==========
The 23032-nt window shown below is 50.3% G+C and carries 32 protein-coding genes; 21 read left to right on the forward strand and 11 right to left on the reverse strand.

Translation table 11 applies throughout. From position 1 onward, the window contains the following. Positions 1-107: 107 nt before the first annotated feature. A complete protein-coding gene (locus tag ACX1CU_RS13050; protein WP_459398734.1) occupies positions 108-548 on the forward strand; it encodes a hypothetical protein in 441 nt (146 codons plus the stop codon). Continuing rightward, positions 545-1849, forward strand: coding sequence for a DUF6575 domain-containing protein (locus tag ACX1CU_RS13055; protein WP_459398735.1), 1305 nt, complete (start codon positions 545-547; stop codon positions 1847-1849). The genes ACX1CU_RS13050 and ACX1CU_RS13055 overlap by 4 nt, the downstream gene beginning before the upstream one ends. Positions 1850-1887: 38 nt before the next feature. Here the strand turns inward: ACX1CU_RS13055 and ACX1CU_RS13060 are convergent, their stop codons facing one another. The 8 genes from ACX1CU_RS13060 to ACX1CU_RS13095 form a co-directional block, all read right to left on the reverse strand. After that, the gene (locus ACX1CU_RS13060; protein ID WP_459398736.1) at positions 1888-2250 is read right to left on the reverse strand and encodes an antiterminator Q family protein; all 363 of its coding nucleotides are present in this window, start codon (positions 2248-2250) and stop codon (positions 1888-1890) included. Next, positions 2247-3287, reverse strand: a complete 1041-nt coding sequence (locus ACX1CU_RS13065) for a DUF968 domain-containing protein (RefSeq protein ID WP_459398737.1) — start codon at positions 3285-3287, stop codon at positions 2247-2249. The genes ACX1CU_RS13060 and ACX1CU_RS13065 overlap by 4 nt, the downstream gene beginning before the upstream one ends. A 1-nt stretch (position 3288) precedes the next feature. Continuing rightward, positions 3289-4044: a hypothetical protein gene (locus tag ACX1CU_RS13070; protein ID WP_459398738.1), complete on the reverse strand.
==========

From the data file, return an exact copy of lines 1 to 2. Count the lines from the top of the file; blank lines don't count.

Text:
The 23032-nt window shown below is 50.3% G+C and carries 32 protein-coding genes; 21 read left to right on the forward strand and 11 right to left on the reverse strand.

Translation table 11 applies throughout. From position 1 onward, the window contains the following. Positions 1-107: 107 nt before the first annotated feature. A complete protein-coding gene (locus tag ACX1CU_RS13050; protein WP_459398734.1) occupies positions 108-548 on the forward strand; it encodes a hypothetical protein in 441 nt (146 codons plus the stop codon). Continuing rightward, positions 545-1849, forward strand: coding sequence for a DUF6575 domain-containing protein (locus tag ACX1CU_RS13055; protein WP_459398735.1), 1305 nt, complete (start codon positions 545-547; stop codon positions 1847-1849). The genes ACX1CU_RS13050 and ACX1CU_RS13055 overlap by 4 nt, the downstream gene beginning before the upstream one ends. Positions 1850-1887: 38 nt before the next feature. Here the strand turns inward: ACX1CU_RS13055 and ACX1CU_RS13060 are convergent, their stop codons facing one another. The 8 genes from ACX1CU_RS13060 to ACX1CU_RS13095 form a co-directional block, all read right to left on the reverse strand. After that, the gene (locus ACX1CU_RS13060; protein ID WP_459398736.1) at positions 1888-2250 is read right to left on the reverse strand and encodes an antiterminator Q family protein; all 363 of its coding nucleotides are present in this window, start codon (positions 2248-2250) and stop codon (positions 1888-1890) included. Next, positions 2247-3287, reverse strand: a complete 1041-nt coding sequence (locus ACX1CU_RS13065) for a DUF968 domain-containing protein (RefSeq protein ID WP_459398737.1) — start codon at positions 3285-3287, stop codon at positions 2247-2249. The genes ACX1CU_RS13060 and ACX1CU_RS13065 overlap by 4 nt, the downstream gene beginning before the upstream one ends. A 1-nt stretch (position 3288) precedes the next feature. Continuing rightward, positions 3289-4044: a hypothetical protein gene (locus tag ACX1CU_RS13070; protein ID WP_459398738.1), complete on the reverse strand.